Season 4, Episode 9: “I’m on the Wrong Career Path. How Do I Convince a New Industry To Take a Chance on Me?”

Hello and welcome to another edition of Using Only Gifs, Let’s Get a Song Stuck In Your Head!

Just kidding. It’s actually an episode of the Bitches Get Riches podcast! But while brainstorming titles for this episode, I got ABBA stuck in my head. And misery loves company, soooo…

Bitchlings, we love talking about career transitions. It’s always so magical and rewarding when it happens! My own career transition was an agonizing decision and process that actually resulted in one of the most rewarding jobs I’ve ever had. So we’re thrilled to impart some of that wisdom to our question asker this week.

Is that wisdom to in fact sing ABBA at new employers until they take a chance on you? BITCH, IT MIGHT BE. Watch the episode to find out.

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Season 4, Episode 6: “I’m Not Feeling Challenged at Work Anymore. Does That Mean It’s Time To Move On?”

Do not adjust your speakers. This week’s episode of the Bitches Get Riches podcast does indeed start with chicken noises and saxophone mouth sounds. And we’re not even sorry.

Today we’re discussing a very good problem to have. What do you do with yourself once you’ve successfully aced your job and you’re out of challenges at work? Do you stick around, resting on your laurels? Or will that stagnate your career progress and turn your mind slowly into mush?

Anyone who’s stuck around here for long knows our thoughts on the matter. And they’re definitely more DTMFA than have-a-nice-cold-pint-and-wait-for-this-all-to-blow-over.

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Ask the Bitches: “I Took a Career Break to Care For Someone. How Do I Explain My Caregiving Resume Gap?”

Ask the Bitches: “I Took a Career Break to Care For Someone. How Do I Explain My Caregiving Resume Gap?”

Recently we got a question from a reader about how to explain a caregiving resume gap. Meaning, they took significant time off from work to care for someone who was sick or disabled. And now there’s an employment gap in their job history that they worry is negatively impacting their resume.

I haven’t seen this problem addressed much on finance and career blogs. That’s surprising, considering how common it is. One in four American adults is a caregiver to someone with a long-term illness or disability. Millions of them are simultaneously working outside the home.

It’s unendurably difficult to be a full-time employee and a full-time caregiver. But the “second shift” is a reality for many people. Caregivers pay an incredible physical and mental toll to do what they feel must be done. It makes perfect sense that someone would choose to pause one to focus on the other.

But of course that doesn’t stop certain prospective employers from holding that choice against you in your job search…

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Ask the Bitches: How Do I Prepare for a Job Interview on Zoom?

Ask the Bitches: How Do I Prepare for a Job Interview on Zoom?

Dear readers… we’re no Ask A Manager. We’re more like Ask A Bargain Bin Manager. Or Ask Someone Who Once Played a Manager on TV. Even Ask Ask A Manager’s Opinionated Knockoff.

But we do love getting questions we’re barely qualified to answer! Like this one, from an anonymous bitchling:

Hey Bitches! I just wanted to say THANK YOU for all the amazing advice! On another note, I have an interview coming up next week, and I’m STOKED that I’m being considered for this position. Only problem is… it’s on Zoom. How do I prepare for a job interview over video chat??? How can I stand out in comparison to other candidates, especially through a computer screen? Thanks!!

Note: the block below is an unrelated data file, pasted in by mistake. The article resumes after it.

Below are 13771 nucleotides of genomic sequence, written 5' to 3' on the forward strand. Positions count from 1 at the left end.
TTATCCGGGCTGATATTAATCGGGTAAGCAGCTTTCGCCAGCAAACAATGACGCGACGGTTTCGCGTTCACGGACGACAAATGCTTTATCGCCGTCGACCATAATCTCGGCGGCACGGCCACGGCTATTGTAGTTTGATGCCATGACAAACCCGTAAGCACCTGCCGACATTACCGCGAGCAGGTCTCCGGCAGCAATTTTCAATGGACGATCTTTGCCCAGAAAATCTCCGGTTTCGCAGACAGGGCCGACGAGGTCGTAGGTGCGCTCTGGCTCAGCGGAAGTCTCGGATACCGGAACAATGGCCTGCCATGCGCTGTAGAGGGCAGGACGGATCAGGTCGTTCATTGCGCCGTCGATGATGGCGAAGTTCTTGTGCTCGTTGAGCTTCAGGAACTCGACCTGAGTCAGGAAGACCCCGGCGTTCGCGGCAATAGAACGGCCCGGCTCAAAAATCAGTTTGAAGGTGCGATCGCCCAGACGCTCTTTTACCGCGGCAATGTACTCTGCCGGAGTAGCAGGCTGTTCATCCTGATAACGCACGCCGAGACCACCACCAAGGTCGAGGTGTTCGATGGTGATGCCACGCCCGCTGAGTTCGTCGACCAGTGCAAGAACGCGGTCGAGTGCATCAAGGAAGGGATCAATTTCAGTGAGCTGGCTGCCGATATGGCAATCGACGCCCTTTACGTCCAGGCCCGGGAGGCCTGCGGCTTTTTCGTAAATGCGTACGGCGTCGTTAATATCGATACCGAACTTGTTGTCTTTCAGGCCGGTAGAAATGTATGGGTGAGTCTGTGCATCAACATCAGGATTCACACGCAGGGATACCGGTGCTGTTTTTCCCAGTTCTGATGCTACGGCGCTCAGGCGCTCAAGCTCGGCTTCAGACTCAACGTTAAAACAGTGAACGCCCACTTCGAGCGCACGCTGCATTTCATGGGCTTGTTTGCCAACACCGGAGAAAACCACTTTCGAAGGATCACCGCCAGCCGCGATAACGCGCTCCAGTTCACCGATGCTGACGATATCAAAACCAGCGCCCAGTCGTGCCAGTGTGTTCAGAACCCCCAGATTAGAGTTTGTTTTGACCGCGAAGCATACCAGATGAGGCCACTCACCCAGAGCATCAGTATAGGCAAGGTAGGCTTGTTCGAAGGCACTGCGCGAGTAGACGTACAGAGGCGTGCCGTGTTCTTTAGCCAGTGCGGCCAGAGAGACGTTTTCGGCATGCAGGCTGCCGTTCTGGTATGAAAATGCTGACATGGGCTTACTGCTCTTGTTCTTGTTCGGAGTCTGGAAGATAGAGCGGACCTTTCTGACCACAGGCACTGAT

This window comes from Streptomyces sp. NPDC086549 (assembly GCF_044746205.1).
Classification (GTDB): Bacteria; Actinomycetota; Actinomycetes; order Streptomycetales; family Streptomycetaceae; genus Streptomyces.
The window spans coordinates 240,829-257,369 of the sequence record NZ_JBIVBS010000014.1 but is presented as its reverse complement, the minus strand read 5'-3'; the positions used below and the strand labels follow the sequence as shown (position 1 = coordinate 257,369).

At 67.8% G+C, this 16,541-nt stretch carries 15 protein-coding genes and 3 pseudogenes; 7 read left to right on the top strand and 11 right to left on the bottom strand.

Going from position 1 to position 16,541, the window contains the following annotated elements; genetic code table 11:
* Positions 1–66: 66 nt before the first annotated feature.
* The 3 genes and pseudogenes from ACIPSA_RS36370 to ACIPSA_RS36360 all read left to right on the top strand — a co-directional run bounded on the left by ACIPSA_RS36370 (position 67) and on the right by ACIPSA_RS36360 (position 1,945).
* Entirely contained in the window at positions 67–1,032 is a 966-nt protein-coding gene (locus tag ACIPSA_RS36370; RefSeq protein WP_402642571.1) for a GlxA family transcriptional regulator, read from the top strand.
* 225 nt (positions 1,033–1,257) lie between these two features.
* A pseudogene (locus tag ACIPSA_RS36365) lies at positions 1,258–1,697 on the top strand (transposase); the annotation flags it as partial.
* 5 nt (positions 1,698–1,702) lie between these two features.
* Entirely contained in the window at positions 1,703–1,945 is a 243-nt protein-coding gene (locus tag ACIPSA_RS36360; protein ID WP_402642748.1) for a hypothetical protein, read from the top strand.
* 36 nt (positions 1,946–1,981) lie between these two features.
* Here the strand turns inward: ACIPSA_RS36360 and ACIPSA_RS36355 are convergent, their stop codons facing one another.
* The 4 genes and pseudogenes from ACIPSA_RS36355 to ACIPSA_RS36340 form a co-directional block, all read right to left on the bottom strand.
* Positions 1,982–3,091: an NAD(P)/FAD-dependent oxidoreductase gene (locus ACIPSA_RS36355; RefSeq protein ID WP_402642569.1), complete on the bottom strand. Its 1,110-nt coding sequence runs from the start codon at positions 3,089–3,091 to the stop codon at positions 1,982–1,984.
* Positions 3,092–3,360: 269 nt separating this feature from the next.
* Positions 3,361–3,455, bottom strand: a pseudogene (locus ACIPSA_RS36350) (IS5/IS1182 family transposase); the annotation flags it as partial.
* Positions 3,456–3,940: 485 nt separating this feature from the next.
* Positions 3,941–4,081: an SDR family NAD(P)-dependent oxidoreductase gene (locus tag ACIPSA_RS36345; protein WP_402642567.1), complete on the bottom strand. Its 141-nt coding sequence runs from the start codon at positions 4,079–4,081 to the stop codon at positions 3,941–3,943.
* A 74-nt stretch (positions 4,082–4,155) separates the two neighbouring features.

– A wild bitchling, rampant on a field of goldenrod
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The Resignation Checklist: 25 Sneaky Ways To Bleed Your Employer Dry Before Quitting

The Resignation Checklist: 25 Sneaky Ways To Bleed Your Employer Dry Before Quitting

I awoke last night in a cold sweat, gripped with the sudden realization that I have an incredibly comprehensive resignation checklist… and I’ve been selfishly sitting on it, to the detriment of the millions of Americans who’ve walked away from their jobs in recent months.

I recognize that this constitutes a top ten anime betrayal.

許してくれ。

I'm so sorry I didn't write this resignation checklist sooner!!

The thing is… I’ve been daydreaming about leaving my job for years. These plans have been a part of me for so long that I kinda forgot they were plans at all. Like, I don’t necessarily notice my own breathing, stretching, or constructing elaborate fantasies about leaving corporate America forever.

Planning to quit ahead of time is a great advantage, and not everyone gets it. In most states, people can be fired suddenly, for no reason. Other people need to leave their job abruptly because of absolutely untenable issues like workplace safety or harassment. Those people do not have the luxury of planning a soft landing for themselves. 

But if you’re planning to quit voluntarily, you can do what they cannot. You can be strategic. Y’know, like Light Yagami eating potato chips! And in doing so, you can extract a ton of value back from your employer and/or your government before you go.

I’m down to just one month at my job, and I’m systematically going through this list. It will save me thousands of dollars. It will also prevent a lot of logistical headaches for my future self. Because I wanna set her up with a low stress post-job lifestyle. Listening to the hold music for the COBRA continuation assistance hotline is not on my retirement vision board!